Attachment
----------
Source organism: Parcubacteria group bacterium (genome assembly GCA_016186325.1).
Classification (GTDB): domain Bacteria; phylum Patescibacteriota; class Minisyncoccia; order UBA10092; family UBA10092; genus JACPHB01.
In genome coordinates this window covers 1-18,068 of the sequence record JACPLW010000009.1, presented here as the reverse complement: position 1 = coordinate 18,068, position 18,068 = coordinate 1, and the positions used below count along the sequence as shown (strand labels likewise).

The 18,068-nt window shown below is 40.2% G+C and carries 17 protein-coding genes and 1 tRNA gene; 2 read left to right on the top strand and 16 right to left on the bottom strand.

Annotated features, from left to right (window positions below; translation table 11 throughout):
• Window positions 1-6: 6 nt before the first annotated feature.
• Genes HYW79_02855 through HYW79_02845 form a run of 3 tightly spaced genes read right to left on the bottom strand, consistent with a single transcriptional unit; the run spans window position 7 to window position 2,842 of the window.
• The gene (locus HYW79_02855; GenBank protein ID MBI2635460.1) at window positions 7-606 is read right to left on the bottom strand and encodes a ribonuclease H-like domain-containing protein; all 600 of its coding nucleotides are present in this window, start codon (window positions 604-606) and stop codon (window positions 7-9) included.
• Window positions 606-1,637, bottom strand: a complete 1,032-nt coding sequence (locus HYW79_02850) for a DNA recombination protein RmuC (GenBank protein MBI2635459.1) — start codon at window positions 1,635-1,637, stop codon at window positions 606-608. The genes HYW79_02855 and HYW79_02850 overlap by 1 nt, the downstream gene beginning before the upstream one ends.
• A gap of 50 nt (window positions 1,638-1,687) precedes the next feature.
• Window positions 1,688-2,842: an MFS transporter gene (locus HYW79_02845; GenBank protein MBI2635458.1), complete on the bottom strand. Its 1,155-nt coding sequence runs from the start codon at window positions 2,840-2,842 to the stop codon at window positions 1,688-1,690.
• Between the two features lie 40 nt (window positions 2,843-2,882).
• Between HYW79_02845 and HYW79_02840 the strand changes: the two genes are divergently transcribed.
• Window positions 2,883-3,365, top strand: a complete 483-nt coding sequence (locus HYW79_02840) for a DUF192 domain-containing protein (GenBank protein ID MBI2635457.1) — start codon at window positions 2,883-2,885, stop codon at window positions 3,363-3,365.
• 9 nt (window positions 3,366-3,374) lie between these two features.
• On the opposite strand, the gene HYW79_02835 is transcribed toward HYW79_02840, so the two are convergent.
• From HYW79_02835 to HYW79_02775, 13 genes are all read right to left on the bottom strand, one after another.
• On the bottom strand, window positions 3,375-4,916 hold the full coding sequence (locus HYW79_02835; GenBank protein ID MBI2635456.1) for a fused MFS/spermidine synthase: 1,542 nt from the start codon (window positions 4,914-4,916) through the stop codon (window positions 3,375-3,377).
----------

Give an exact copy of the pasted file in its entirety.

Source organism: Parcubacteria group bacterium (genome assembly GCA_016186325.1).
Classification (GTDB): domain Bacteria; phylum Patescibacteriota; class Minisyncoccia; order UBA10092; family UBA10092; genus JACPHB01.
In genome coordinates this window covers 1-18,068 of the sequence record JACPLW010000009.1, presented here as the reverse complement: position 1 = coordinate 18,068, position 18,068 = coordinate 1, and the positions used below count along the sequence as shown (strand labels likewise).

The 18,068-nt window shown below is 40.2% G+C and carries 17 protein-coding genes and 1 tRNA gene; 2 read left to right on the top strand and 16 right to left on the bottom strand.

Annotated features, from left to right (window positions below; translation table 11 throughout):
• Window positions 1-6: 6 nt before the first annotated feature.
• Genes HYW79_02855 through HYW79_02845 form a run of 3 tightly spaced genes read right to left on the bottom strand, consistent with a single transcriptional unit; the run spans window position 7 to window position 2,842 of the window.
• The gene (locus HYW79_02855; GenBank protein ID MBI2635460.1) at window positions 7-606 is read right to left on the bottom strand and encodes a ribonuclease H-like domain-containing protein; all 600 of its coding nucleotides are present in this window, start codon (window positions 604-606) and stop codon (window positions 7-9) included.
• Window positions 606-1,637, bottom strand: a complete 1,032-nt coding sequence (locus HYW79_02850) for a DNA recombination protein RmuC (GenBank protein MBI2635459.1) — start codon at window positions 1,635-1,637, stop codon at window positions 606-608. The genes HYW79_02855 and HYW79_02850 overlap by 1 nt, the downstream gene beginning before the upstream one ends.
• A gap of 50 nt (window positions 1,638-1,687) precedes the next feature.
• Window positions 1,688-2,842: an MFS transporter gene (locus HYW79_02845; GenBank protein MBI2635458.1), complete on the bottom strand. Its 1,155-nt coding sequence runs from the start codon at window positions 2,840-2,842 to the stop codon at window positions 1,688-1,690.
• Between the two features lie 40 nt (window positions 2,843-2,882).
• Between HYW79_02845 and HYW79_02840 the strand changes: the two genes are divergently transcribed.
• Window positions 2,883-3,365, top strand: a complete 483-nt coding sequence (locus HYW79_02840) for a DUF192 domain-containing protein (GenBank protein ID MBI2635457.1) — start codon at window positions 2,883-2,885, stop codon at window positions 3,363-3,365.
• 9 nt (window positions 3,366-3,374) lie between these two features.
• On the opposite strand, the gene HYW79_02835 is transcribed toward HYW79_02840, so the two are convergent.
• From HYW79_02835 to HYW79_02775, 13 genes are all read right to left on the bottom strand, one after another.
• On the bottom strand, window positions 3,375-4,916 hold the full coding sequence (locus HYW79_02835; GenBank protein ID MBI2635456.1) for a fused MFS/spermidine synthase: 1,542 nt from the start codon (window positions 4,914-4,916) through the stop codon (window positions 3,375-3,377).